JAKARTA/SINGAPORE -- Two venture capital firms prominent in Southeast Asia are doubling down on its tech ecosystem, with one well on the way to potentially raising $350 million for its latest fund and the other by rebranding its existing one in the region as they prepare to nurture a new generation of promising startups.
Fueling such optimism is momentum arising from upcoming IPOs of first-generation startups as well as surging growth in internet users in the geographical area's key economies.
Jungle Ventures, one of Southeast Asia's oldest VCs, confirmed to Nikkei Asia that it recently achieved a first close of its fourth fund at $225 million, already near the $240 million it raised for its third fund. Existing partners like Singapore state investor Temasek Holdings, World Bank-affiliated International Finance Corporation and "some of the largest regional family offices" participated in the fundraising, said Amit Anand, the VC's founding partner.
Anand added that Jungle is looking to raise a total of $350 million for the fund. Plans are for the fourth fund to put money into around 15 to 20 "early-stage, high-growth companies," according to a disclosure from IFC, the fund's limited partner.
Jungle's first close of its fund comes after 500 Startups of the U.S. rebranded its Southeast Asian fund in August. Vishal Harnal, managing partner at 500 Startups Southeast Asia, said the rebranding shows its "increased commitment to continue investing and expanding our activities across Southeast Asia."
He declined to comment on whether 500 Startups plans to launch a new fund but said it is actively hiring and building staff across the region. He said the company is primarily focused on Indonesia, Malaysia and Singapore, and that it will look at Vietnam and the Philippines as the next markets.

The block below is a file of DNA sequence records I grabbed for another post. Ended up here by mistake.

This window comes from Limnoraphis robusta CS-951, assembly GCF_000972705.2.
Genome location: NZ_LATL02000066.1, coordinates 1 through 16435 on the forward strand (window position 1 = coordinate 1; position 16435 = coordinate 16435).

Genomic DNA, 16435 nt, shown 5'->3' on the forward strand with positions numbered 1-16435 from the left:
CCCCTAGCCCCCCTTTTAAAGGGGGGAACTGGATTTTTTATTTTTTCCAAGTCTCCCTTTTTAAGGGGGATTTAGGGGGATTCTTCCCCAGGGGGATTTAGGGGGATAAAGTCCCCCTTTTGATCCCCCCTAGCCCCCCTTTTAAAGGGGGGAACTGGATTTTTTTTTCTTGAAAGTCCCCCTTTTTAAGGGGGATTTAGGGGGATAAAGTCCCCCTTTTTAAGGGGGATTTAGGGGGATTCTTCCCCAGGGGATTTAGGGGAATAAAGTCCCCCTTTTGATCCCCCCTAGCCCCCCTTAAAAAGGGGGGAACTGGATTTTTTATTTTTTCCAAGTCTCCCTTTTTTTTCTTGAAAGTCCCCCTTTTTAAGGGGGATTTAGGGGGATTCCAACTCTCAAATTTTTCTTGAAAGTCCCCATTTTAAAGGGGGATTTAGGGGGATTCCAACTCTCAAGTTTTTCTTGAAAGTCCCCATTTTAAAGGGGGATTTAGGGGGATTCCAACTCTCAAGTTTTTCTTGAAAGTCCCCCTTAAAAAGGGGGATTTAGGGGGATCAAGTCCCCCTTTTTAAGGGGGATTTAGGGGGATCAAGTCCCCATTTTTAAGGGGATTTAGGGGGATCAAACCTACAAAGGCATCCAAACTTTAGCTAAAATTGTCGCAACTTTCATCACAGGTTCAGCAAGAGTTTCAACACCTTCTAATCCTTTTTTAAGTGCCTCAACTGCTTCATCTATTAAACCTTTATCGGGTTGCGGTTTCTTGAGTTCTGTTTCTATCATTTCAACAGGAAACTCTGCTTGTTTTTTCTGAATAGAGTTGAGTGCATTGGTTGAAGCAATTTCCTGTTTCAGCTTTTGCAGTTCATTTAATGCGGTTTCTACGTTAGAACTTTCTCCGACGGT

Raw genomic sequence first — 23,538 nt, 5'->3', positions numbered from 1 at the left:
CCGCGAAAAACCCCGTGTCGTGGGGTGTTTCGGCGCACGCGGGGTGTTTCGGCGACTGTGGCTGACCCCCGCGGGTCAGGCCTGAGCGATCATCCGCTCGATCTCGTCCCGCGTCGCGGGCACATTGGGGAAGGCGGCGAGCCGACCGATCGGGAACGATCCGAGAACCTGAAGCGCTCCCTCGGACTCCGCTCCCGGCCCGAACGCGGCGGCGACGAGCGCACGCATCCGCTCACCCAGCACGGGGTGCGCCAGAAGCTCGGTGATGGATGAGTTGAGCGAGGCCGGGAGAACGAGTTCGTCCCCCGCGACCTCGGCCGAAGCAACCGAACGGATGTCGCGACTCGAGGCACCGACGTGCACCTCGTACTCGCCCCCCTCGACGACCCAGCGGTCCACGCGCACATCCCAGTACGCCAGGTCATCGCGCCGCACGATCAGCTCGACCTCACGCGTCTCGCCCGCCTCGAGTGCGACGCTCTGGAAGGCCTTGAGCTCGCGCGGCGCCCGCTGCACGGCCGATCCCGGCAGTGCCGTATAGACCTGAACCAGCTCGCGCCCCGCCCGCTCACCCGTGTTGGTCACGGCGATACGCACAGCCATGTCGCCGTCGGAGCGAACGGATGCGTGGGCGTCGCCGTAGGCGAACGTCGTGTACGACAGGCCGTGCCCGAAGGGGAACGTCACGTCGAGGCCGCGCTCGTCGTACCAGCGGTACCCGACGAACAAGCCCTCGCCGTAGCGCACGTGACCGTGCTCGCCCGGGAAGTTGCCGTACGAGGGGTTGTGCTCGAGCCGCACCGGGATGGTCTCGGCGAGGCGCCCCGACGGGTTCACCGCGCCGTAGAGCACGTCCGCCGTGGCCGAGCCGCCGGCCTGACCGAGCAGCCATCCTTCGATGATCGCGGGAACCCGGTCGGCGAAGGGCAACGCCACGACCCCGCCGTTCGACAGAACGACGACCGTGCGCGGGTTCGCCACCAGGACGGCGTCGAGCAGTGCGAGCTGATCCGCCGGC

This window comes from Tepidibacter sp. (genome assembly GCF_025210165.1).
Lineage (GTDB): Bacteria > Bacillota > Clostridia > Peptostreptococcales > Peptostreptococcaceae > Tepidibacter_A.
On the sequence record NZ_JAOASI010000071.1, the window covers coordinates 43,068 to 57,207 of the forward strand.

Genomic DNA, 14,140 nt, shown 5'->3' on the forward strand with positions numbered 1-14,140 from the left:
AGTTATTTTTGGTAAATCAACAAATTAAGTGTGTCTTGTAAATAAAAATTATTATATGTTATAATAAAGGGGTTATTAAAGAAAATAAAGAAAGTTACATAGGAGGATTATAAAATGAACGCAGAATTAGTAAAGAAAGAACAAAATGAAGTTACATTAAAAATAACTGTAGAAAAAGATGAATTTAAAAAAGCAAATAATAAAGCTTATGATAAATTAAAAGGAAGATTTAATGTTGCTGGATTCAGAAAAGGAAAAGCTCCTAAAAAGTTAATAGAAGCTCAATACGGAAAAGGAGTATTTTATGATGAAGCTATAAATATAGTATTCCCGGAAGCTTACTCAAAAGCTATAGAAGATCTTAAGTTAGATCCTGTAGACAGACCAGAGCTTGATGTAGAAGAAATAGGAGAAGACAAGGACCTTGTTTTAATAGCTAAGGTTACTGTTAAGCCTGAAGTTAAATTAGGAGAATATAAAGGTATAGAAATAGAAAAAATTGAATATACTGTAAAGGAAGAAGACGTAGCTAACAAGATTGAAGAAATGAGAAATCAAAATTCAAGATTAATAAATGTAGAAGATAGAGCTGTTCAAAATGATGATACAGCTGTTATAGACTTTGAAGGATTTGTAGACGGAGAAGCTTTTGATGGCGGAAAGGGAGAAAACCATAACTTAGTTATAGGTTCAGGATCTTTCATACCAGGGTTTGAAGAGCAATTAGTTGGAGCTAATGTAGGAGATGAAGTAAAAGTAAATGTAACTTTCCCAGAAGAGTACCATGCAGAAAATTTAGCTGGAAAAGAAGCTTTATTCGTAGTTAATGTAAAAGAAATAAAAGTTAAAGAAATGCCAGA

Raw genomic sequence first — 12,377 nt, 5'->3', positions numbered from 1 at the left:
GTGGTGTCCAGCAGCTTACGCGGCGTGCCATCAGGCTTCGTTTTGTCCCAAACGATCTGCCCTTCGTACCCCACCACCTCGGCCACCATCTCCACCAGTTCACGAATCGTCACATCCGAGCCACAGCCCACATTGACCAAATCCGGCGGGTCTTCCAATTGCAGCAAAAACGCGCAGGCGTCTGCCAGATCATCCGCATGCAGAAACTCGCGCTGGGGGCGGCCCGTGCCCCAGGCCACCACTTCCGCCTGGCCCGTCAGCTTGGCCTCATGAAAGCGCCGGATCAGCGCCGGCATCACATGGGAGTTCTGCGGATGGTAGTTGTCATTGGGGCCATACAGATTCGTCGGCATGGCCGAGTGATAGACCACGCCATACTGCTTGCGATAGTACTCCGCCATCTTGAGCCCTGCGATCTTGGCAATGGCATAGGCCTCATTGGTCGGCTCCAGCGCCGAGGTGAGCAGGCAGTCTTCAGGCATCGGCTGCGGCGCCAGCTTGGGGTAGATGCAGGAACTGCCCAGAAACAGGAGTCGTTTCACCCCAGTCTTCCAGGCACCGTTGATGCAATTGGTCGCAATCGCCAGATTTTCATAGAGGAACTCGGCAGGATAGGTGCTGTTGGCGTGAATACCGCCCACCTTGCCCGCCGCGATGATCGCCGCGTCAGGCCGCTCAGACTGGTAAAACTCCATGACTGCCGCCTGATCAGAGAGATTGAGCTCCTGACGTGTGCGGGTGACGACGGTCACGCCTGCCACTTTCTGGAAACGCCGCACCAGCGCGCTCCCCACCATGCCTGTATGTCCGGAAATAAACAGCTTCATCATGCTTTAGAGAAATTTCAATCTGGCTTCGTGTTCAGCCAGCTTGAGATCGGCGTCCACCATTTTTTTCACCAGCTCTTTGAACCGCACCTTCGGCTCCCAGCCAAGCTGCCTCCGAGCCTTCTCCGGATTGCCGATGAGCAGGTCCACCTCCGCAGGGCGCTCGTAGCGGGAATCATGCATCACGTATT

Southeast Asia's internet economy grew to $105 billion in 2020, up from $32 billion in 2015, according to a report from Google, Temasek and Bain & Co. The region has also given birth to multiple unicorns, private companies valued at over $1 billion, that have graduated to public markets.
But "whatever we are seeing today, the numbers are absolutely miniscule as compared to what is coming in the next 5 years," said Anand. Jungle Ventures' founding partner believes that by 2025 valuations of Southeast Asian tech companies that have gone public will reach a combined $1 trillion. "By our account," he said, "$30 billion-to-$40 billion companies are in the making in the next few years, including some of our portfolio companies."
Southeast Asia's youthful, internet-savvy population has long provided a tailwind for the region's tech sector. But other fundamentals are also strong. In 2020, the region had 40 million new internet users, compared to 100 million added between 2015 and 2019. Of the 583 million people across six countries -- Vietnam, Thailand, the Philippines, Malaysia, Singapore and Indonesia -- 70% are now online, according to the Google report.
More recently, the graduation to public markets of some of Southeast Asia's leading tech companies has put the region firmly on global investors' radars.
Singapore's Sea, known for its e-commerce brand Shopee, in 2017 became a trailblazer in going public by carrying out an IPO in the U.S. Its current share price is now some 22 times higher than its IPO price of $15 a share. Indonesian e-commerce platform Bukalapak's IPO in August was the country's biggest ever. Singapore-based super app Grab's deal to list via a Special Purpose Acquisition Company valued it at $40 billion. Fintech company FinAccel will also list in the U.S. via a SPAC, a deal that values the company at $2.5 billion.